What is the Point of Having a Health Plan if I Can’t Afford to Use it?
Some defenders of the AHCA (the American Health Care Act) say “what good is health insurance you can’t use due to cost?” We address this question.
First, let me explain the problem. Right now people are mandated to buy coverage, even if it has higher cost sharing than they can really afford after the cost of living (childcare, putting food on the table, sending the kids to school, student loans, the mortgage, credit card debt, etc).
So, the idea is “what good is paying a premium for coverage one can’t use due to out-of-pocket costs?”
That is a great question, so I’ll try to offer a few simple ideas that help frame the reality of insurance and address the question:
- Part of what everyone likes about health insurance under the Affordable Care Act is free preventive services, a free wellness visit, and a maximum out-of-pocket limit under the ACA. Premiums aside, there are some services that have no additional out-of-pocket costs (so there is always care everyone with coverage CAN use), and on the rest, everyone is limited to spending X per year out-of-pocket. This isn’t much of a perk, unless a worst case scenario happens, in which case it is a lifesaver (or a savings saver at least). Under the current system there is no infinitely expensive insurance for in-network care, but without insurance, there is no limit to what one can spend in an emergency (and that can lead to being denied non-emergency care). So having insurance is, at the most difficult of times, the difference between bankruptcy (or even death) and being able to keep your lifestyle in an emergency (even if you don’t live a very stylish life, it at least avoids crushing debt and bankruptcy). This means, even on a high-deductible plan, you get some benefits. This is more than can be said about car insurance, which does nothing but prevents you from being fined until you use it.
- Insurance with a high deductible doesn’t do much for a healthy person except give tax advantages. A smart shopper with some extra bucks will benefit from a high deductible plan, as they get tax breaks from their HSA, catastrophic coverage, and will save some costs when they go to their physical and if they need the doctor. It isn’t a great deal, but it is a decent one for the healthy person who has money to put in an HSA.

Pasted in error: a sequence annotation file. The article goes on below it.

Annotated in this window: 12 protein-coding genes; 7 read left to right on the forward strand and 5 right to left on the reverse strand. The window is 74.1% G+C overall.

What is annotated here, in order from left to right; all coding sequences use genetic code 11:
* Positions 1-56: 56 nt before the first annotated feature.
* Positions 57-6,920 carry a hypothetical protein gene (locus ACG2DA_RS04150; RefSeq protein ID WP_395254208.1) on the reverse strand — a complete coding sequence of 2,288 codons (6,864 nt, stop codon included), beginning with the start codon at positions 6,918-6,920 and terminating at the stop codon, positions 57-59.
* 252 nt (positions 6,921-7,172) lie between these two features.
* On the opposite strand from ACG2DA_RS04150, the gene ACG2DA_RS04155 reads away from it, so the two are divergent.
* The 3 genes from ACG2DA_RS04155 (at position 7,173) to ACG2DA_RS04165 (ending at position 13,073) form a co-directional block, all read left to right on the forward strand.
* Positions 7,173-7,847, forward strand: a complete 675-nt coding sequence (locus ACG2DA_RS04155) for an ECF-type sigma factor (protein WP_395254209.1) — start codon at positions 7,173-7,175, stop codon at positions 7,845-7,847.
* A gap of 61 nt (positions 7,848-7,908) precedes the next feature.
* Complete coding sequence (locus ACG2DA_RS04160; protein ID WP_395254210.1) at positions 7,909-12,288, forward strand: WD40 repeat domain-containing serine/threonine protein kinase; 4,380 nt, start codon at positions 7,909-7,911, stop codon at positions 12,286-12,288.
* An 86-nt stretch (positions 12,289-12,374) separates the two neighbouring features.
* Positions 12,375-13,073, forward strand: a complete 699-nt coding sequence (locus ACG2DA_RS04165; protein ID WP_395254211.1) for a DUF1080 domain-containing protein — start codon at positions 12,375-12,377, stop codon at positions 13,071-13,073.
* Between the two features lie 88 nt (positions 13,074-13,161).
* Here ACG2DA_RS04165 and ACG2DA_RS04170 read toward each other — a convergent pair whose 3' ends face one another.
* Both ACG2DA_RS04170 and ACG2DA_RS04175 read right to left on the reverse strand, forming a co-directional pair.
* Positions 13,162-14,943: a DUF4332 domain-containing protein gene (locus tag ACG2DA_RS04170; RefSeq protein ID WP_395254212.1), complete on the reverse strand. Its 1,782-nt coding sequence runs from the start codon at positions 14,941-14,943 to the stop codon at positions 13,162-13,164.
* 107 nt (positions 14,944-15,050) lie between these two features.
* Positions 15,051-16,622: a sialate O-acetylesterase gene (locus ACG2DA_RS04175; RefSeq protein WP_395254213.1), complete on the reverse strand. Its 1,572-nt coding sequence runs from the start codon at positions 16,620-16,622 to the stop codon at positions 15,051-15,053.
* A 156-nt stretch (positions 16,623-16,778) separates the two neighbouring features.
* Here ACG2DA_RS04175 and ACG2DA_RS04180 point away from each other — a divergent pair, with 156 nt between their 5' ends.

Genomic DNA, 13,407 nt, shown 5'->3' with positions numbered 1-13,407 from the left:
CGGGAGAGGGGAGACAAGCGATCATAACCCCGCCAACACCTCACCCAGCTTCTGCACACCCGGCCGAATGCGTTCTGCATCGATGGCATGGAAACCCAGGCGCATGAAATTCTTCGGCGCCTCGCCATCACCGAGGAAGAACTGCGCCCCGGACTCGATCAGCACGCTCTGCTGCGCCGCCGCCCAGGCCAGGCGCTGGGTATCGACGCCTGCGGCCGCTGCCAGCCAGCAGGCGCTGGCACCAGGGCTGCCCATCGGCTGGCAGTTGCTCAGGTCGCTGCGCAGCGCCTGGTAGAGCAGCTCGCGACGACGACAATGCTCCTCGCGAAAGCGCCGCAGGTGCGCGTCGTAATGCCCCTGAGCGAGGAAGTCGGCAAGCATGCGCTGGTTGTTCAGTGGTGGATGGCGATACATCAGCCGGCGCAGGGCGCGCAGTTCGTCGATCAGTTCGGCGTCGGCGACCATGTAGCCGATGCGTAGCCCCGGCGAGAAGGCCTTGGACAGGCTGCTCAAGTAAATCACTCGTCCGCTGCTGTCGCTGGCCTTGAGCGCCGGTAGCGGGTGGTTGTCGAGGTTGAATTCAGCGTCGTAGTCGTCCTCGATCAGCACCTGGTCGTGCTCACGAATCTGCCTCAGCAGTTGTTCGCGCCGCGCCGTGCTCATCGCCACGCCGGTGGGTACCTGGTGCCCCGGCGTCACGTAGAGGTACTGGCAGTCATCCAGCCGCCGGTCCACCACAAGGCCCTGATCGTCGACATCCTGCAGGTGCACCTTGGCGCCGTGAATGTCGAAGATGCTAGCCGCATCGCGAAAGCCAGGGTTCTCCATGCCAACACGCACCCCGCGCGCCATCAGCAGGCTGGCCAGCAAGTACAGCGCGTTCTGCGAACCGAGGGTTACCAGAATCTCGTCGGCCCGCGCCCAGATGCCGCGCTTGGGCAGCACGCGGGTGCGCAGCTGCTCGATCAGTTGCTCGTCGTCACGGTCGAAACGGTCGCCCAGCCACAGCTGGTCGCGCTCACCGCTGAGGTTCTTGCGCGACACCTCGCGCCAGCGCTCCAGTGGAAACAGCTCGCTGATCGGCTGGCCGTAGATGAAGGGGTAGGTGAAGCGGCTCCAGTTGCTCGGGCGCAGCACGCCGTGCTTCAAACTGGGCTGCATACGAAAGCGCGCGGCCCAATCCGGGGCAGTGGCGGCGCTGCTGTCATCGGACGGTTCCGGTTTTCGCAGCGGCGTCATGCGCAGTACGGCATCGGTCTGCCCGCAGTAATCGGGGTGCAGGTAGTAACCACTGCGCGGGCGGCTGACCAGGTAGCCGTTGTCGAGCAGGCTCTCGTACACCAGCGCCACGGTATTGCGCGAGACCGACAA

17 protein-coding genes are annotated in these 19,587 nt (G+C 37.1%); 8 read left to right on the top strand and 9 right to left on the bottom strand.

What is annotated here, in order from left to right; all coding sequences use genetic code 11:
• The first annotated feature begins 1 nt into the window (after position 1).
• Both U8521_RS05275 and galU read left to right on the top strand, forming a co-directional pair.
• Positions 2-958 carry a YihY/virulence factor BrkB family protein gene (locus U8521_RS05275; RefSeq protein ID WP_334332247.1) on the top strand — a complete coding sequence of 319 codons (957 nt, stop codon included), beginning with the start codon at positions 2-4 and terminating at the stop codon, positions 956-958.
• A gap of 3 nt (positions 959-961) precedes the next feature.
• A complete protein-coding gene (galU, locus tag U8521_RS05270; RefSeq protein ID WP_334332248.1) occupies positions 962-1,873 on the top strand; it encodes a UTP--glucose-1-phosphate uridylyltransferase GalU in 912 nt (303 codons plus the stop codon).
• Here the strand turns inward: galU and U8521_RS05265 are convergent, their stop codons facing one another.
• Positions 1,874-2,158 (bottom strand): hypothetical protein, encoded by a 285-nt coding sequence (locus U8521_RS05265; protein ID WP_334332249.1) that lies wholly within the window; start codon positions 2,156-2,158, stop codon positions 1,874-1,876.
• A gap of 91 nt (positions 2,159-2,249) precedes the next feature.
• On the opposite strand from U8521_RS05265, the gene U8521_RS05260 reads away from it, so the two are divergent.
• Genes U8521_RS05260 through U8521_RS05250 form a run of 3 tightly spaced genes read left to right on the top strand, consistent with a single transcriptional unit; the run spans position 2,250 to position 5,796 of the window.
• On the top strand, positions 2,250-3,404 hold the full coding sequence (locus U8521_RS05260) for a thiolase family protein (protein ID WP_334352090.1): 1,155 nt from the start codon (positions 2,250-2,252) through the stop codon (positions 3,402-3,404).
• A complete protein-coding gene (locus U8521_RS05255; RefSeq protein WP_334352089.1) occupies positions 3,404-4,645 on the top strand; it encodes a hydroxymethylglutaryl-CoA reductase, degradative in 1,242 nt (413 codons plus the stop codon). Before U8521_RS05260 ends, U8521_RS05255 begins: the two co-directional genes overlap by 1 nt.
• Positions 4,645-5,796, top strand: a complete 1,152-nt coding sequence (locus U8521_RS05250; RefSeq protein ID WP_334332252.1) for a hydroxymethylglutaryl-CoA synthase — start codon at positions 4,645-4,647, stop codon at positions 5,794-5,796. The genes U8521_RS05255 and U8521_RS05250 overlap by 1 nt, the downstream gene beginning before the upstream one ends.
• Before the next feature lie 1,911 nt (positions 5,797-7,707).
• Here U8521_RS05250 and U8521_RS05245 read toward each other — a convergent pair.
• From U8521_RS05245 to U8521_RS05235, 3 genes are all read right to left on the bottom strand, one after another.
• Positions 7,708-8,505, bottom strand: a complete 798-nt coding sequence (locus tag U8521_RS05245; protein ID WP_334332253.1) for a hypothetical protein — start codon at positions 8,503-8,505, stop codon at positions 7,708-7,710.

- Insurance for those with cost assistance who would otherwise be priced out of coverage (like the sick and poor) is not “too expensive” by most measures. It is far less expensive to have it than to be without it. Those in this group who need coverage are grappling with the same sticking point of cost. People who are not healthy or young benefit because any coverage is better than no coverage. If you have medical insurance, hospital bills are capped at what insurance companies have agreed to. If you have no coverage, there is no cap. It’s open season on the sick.
- There are exemptions for those who truly can’t afford coverage in states that expanded Medicaid. Most people get their coverage through their employer if they work full time. You can find an interesting statistical table of numbers of people in the current population who work in Labor Force Statistics.[cite]Labor Force Statistics[/cite]This means only a small part of the population is going to pay full cost for insurance and not have the money to pay the full deductible or to get a lower deductible higher premium plan.